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Crust on meat

edited 8:05AM in EggHead Forum
Recently cooked a brisket and a pork butt in the BGE (on different weekends.) Both had a fairly hard crust formed on the outside. For the brisket, cooked at 275, used meat thermometer, the v-rack and drip pan. The butt was the same except cooked at 300. Other than the crust, the meat was great. Someone said the meat should be wrapped in foil. I suppose that might eliminate the crust, but won't it affect the barbecue taste? How should I proceed next time to keep the crust from forming? Anyone experience here? Knowledgable input is welcome.
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Comments

  • O P Bruce,[p]300 is pretty high for a butt. Most recommend 200-240. I think a lower temp with longer cook time will lessen the crusting. You're losing some of the smoke flavor by going that high in temp also. I can't help with brisket, i've never done one. But I'll bet Nature Boy can.

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  • Nature BoyNature Boy Posts: 8,341
    O P Bruce,
    You are definitely cooking at the high end for those cuts, which should be done lo/slo. 250 indirect works best for me. You will still get somewhat of a crust...but a lot of people like the crust...and have nicknamed it "Mr. Brown".[p]If you don't like the harder crust, wrap in foil after you oull it from the egg. let it rest in the foil in a warm cooler with towels for 30 minutes to an hour (or longer if you need). The crust will still taste good, but won't be as hard.[p]Have fun!
    NB

    DizzyPigBBQ.com
    Twitter: @dizzypigbbq
    Facebook: Dizzy Pig Seasonings
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  • O P Bruce,
    IMHO the crust is desirable, and if done properly...it's the best part. Usually this is where the dry rub seals in the juices of the meat and picks up the most smoke flavor. If yours did not tast good then maybe it got too charred from too high of heat. Of course that would make it bitter and not desirable. If you are using sugars in your rub it is easier to burn and should be the low temp like around 225 - 250 degrees. [p]

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  • CornfedCornfed Posts: 1,324
    Nature Boy,[p]Smokin' Todd made pp recently. My favorite was to take a "strand" of pulled pork and bite the portion that was the crust plus maybe a half an inch of pink smoke ring. The flavor was awesome! It was like there was a party in my mouth, and everyone was invited![p]Cornfed
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  • Irish Smoker,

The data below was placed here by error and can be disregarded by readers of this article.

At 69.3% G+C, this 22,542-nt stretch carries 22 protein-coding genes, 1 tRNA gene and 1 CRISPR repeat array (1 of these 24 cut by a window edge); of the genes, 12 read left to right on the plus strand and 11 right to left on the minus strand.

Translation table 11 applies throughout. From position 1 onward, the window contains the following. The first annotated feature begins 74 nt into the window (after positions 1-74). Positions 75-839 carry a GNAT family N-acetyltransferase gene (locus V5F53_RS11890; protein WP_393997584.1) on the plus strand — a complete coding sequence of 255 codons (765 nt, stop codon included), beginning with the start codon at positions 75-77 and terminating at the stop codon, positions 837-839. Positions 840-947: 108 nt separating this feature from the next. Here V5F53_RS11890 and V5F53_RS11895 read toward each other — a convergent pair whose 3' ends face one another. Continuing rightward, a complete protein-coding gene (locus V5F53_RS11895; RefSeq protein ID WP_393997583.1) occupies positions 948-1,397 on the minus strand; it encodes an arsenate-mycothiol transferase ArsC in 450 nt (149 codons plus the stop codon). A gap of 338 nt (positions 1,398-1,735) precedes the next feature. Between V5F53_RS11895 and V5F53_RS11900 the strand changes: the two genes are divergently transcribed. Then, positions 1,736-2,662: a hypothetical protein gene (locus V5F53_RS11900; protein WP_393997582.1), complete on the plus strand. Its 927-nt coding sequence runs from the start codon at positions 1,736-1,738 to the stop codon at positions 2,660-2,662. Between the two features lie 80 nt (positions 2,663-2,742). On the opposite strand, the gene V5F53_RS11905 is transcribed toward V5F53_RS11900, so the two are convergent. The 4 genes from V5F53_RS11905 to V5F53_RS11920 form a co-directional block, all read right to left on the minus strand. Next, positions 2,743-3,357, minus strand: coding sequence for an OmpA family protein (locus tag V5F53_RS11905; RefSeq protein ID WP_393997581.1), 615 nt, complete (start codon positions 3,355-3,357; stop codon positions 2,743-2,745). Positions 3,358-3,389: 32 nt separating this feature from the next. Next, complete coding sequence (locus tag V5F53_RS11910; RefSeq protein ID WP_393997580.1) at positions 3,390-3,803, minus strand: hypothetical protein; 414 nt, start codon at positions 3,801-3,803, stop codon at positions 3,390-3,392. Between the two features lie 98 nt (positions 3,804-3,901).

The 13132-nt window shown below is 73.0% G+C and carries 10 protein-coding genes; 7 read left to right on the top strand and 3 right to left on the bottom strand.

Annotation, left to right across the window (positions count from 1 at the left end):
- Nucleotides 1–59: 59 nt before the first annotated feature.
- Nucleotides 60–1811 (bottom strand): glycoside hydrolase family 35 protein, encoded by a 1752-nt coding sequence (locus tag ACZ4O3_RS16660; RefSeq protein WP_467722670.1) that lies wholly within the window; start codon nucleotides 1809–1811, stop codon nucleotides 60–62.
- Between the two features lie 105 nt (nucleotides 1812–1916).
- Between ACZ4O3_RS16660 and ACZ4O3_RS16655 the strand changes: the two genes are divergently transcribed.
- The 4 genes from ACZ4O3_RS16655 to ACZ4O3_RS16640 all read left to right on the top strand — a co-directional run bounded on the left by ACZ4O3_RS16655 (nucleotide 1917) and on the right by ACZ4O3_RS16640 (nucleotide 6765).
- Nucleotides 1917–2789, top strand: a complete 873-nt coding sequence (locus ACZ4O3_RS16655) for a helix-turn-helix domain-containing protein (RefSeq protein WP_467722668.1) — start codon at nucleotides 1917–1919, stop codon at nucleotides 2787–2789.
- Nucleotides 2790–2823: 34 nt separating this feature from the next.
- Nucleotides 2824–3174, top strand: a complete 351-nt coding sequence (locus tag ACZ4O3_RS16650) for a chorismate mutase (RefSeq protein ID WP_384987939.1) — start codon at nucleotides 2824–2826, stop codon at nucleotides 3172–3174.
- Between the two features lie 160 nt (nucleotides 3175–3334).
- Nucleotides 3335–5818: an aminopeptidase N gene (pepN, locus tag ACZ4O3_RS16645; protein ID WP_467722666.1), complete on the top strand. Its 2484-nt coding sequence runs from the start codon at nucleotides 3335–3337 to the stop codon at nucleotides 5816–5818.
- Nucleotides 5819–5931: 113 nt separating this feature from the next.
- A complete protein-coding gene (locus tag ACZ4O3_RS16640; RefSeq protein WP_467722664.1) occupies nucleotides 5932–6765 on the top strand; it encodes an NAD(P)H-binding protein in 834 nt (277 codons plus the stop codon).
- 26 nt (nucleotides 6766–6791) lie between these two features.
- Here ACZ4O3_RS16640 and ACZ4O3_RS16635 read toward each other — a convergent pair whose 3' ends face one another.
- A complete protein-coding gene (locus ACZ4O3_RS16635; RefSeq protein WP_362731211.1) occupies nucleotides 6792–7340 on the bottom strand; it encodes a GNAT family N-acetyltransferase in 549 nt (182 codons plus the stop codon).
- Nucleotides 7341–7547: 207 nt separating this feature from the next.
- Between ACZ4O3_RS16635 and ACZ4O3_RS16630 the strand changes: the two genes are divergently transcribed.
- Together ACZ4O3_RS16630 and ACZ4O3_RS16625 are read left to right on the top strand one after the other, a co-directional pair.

Thanks. It's interesting that the BGD cookbook consistently shows 250-300 as the recommended cooking temp. I'm beginning to find the cookbook is just not accurate! I'll try lower temps in the future. Any idea about how long per pound we're taling about here?

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  • CornfedCornfed Posts: 1,324
    O P Bruce,[p]That cookbook would be better if it listed over and over on each page the following text:[p]http://www.biggreenegg.com/wwwboard/wwwboard.shtml[p]Cornfed
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  • Nature Boy,
    Thanks for the advice. Personally, I don't like Mr. Brown! Any idea how long per pound we're looking at with these lower temps?[p]

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  • Carolina Wizard,
    Thanks. I don't want the crust but everyone is saying the temps are too high. I'll try that. Thanx!

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  • Nature BoyNature Boy Posts: 8,341
    O P Bruce,
    2.5 hours per pound has been my average experience.
    The longer the butt sits at the plateau temps 160-170, the better it will taste![p]Use less sugar in your rub, or turbinado sugar (which doen't burn except at high temps). And the foil after you pull it off the egg. Remember though, the crust is where most of the seasonings are![p]NB

    DizzyPigBBQ.com
    Twitter: @dizzypigbbq
    Facebook: Dizzy Pig Seasonings
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  • Char-WoodyChar-Woody Posts: 2,642
    O P Bruce, I agree with most and dropping that temperature to 250 or slightly less will give you more time for the internal to cook without over crusting the exterior. The crust is great stuff. But is sounds like your's is overkill.
    Good luck on the next one.
    C~W[p]

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  • JimWJimW Posts: 450
    O P Bruce,
    The cookbook is really not a very good source of information on cooking temps, etc. I haven't looked at mine since the day I got my egg. Look to the forum for advice on using the egg.
    JimW

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